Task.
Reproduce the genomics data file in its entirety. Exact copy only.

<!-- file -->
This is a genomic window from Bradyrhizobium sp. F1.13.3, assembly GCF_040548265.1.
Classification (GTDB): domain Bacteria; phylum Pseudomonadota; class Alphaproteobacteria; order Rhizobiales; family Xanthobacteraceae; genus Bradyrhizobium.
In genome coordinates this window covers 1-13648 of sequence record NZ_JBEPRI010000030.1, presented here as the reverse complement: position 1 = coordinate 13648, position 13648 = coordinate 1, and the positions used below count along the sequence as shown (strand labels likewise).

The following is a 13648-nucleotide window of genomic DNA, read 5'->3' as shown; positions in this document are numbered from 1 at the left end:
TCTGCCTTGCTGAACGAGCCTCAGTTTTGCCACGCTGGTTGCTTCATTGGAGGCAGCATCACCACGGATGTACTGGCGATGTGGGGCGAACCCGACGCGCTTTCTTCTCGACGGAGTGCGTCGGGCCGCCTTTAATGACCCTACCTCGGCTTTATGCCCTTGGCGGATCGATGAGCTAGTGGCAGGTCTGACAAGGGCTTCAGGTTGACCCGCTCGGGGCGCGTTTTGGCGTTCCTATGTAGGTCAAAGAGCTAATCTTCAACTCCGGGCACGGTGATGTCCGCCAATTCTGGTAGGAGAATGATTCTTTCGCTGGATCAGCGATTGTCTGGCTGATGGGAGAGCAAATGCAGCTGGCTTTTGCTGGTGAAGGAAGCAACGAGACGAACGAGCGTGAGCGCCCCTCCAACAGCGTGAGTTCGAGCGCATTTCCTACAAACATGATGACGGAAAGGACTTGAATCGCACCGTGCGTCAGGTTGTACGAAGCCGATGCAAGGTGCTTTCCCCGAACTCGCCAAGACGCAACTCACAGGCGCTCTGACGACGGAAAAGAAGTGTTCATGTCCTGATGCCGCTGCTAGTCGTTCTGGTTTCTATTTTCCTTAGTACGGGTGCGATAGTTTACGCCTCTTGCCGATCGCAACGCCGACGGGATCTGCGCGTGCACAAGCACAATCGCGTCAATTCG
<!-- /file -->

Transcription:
This is a genomic window from Bradyrhizobium sp. F1.13.3, assembly GCF_040548265.1.
Classification (GTDB): domain Bacteria; phylum Pseudomonadota; class Alphaproteobacteria; order Rhizobiales; family Xanthobacteraceae; genus Bradyrhizobium.
In genome coordinates this window covers 1-13648 of sequence record NZ_JBEPRI010000030.1, presented here as the reverse complement: position 1 = coordinate 13648, position 13648 = coordinate 1, and the positions used below count along the sequence as shown (strand labels likewise).

The following is a 13648-nucleotide window of genomic DNA, read 5'->3' as shown; positions in this document are numbered from 1 at the left end:
TCTGCCTTGCTGAACGAGCCTCAGTTTTGCCACGCTGGTTGCTTCATTGGAGGCAGCATCACCACGGATGTACTGGCGATGTGGGGCGAACCCGACGCGCTTTCTTCTCGACGGAGTGCGTCGGGCCGCCTTTAATGACCCTACCTCGGCTTTATGCCCTTGGCGGATCGATGAGCTAGTGGCAGGTCTGACAAGGGCTTCAGGTTGACCCGCTCGGGGCGCGTTTTGGCGTTCCTATGTAGGTCAAAGAGCTAATCTTCAACTCCGGGCACGGTGATGTCCGCCAATTCTGGTAGGAGAATGATTCTTTCGCTGGATCAGCGATTGTCTGGCTGATGGGAGAGCAAATGCAGCTGGCTTTTGCTGGTGAAGGAAGCAACGAGACGAACGAGCGTGAGCGCCCCTCCAACAGCGTGAGTTCGAGCGCATTTCCTACAAACATGATGACGGAAAGGACTTGAATCGCACCGTGCGTCAGGTTGTACGAAGCCGATGCAAGGTGCTTTCCCCGAACTCGCCAAGACGCAACTCACAGGCGCTCTGACGACGGAAAAGAAGTGTTCATGTCCTGATGCCGCTGCTAGTCGTTCTGGTTTCTATTTTCCTTAGTACGGGTGCGATAGTTTACGCCTCTTGCCGATCGCAACGCCGACGGGATCTGCGCGTGCACAAGCACAATCGCGTCAATTCG